Filimundus, an app developer based in the capital Stockholm, introduced the six-hour day last year.
“The eight-hour work day is not as effective as one would think,” Linus Feldt, the company’s CEO told Fast Company.
“To stay focused on a specific work task for eight hours is a huge challenge. In order to cope, we mix in things and pauses to make the work day more endurable. At the same time, we are having it hard to manage our private life outside of work.”
Feldt has said staff members are not allowed on social media, meetings are kept to a minimum, and that other distractions during the day are eliminated. But the aim is that staff will be more motivated to work more intensely while in the office.
1. Ask for or make your standing desk
A standing desk, also called a stand-up desk, is basically a desk that allows you to stand up comfortably while working. Using this type of desk can partially negate the harmful effects of sitting too much.
Although research is still in its early stages, standing desks appear to lower your risk of weight gain and obesity, lower blood sugar levels, lower your risk of heart disease,
reduce back pain, help improve mood and energy levels, and even boost productivity.
It is important as well to keep the right posture: stand with your feet about shoulder-width apart, flex your abs, engage your glutes, give a little arch to your lower back, stick your sternum out slightly, and roll your shoulders back.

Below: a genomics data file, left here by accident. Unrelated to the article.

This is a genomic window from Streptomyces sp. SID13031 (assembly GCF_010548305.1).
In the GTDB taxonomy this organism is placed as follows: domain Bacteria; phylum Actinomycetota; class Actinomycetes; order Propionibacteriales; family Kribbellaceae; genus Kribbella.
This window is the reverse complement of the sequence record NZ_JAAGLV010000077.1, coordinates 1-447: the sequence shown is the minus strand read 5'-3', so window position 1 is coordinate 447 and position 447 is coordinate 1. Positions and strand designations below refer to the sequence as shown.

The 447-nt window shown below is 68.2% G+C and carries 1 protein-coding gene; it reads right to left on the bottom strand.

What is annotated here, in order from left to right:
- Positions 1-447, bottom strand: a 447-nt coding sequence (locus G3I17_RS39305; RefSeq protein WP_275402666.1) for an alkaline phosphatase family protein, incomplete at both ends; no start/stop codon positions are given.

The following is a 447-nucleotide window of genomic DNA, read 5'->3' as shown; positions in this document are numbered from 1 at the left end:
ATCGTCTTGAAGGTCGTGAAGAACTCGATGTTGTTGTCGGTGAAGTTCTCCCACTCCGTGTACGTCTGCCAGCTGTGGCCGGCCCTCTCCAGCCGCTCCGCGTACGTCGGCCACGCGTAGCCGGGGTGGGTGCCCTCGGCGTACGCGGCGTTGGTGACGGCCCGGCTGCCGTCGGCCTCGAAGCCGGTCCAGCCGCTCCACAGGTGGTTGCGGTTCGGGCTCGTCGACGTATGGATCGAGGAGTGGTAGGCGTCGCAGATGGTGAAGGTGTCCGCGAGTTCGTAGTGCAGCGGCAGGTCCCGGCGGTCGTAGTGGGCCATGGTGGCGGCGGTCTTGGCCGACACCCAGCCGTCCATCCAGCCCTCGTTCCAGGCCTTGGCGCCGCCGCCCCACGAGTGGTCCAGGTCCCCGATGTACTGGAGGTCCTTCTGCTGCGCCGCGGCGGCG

Kiki tells about her experience in this article.
2. Put a plant on your desk
Researchers studied the effects of greenery on staff’s perceptions of air quality, concentration, and workplace satisfaction, and monitored productivity levels over subsequent months in two large commercial offices in the UK and The Netherlands.
Lead researcher Marlon Nieuwenhuis, from the Cardiff University School of Psychology, said: “Our research suggests that investing in landscaping the office with plants will pay off through an increase in office workers’ quality of life and productivity.” Simply enriching a previously Spartan space with plants served to increase productivity by 15% – a figure that aligns closely with findings in previously conducted laboratory studies.
Several plants, like spider plants, dracaenas, golden pothos or rubber plants, are able to filter out common volatile organic compounds (VOCs) and help clean indoor air which is typically far more polluted than outdoor air.
3. Surround yourself with pictures of nature
You should spend a lot of time outdoors for various reasons. But even when indoors, inspiring pictures of nature can make you feel better, calmer and more relaxed
4. Let the Sun Shine